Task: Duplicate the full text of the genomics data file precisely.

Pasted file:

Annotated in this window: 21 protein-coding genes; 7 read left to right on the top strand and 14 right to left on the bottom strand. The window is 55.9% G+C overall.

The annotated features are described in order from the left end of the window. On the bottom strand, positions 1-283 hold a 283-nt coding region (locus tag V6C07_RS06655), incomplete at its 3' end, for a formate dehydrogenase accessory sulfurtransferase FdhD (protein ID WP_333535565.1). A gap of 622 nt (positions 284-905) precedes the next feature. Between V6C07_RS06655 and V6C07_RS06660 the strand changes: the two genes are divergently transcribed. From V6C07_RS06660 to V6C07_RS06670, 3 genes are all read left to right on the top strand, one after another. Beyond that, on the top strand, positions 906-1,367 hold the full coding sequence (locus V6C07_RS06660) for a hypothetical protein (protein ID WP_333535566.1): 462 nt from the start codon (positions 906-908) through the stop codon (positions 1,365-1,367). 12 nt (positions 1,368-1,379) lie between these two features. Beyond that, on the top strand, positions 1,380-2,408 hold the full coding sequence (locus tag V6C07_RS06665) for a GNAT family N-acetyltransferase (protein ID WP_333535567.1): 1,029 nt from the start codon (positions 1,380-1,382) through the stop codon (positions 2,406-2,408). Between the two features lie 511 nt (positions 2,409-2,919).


Annotated in this window: 21 protein-coding genes; 7 read left to right on the top strand and 14 right to left on the bottom strand. The window is 55.9% G+C overall.

The annotated features are described in order from the left end of the window. On the bottom strand, positions 1-283 hold a 283-nt coding region (locus tag V6C07_RS06655), incomplete at its 3' end, for a formate dehydrogenase accessory sulfurtransferase FdhD (protein ID WP_333535565.1). A gap of 622 nt (positions 284-905) precedes the next feature. Between V6C07_RS06655 and V6C07_RS06660 the strand changes: the two genes are divergently transcribed. From V6C07_RS06660 to V6C07_RS06670, 3 genes are all read left to right on the top strand, one after another. Beyond that, on the top strand, positions 906-1,367 hold the full coding sequence (locus V6C07_RS06660) for a hypothetical protein (protein ID WP_333535566.1): 462 nt from the start codon (positions 906-908) through the stop codon (positions 1,365-1,367). 12 nt (positions 1,368-1,379) lie between these two features. Beyond that, on the top strand, positions 1,380-2,408 hold the full coding sequence (locus tag V6C07_RS06665) for a GNAT family N-acetyltransferase (protein ID WP_333535567.1): 1,029 nt from the start codon (positions 1,380-1,382) through the stop codon (positions 2,406-2,408). Between the two features lie 511 nt (positions 2,409-2,919).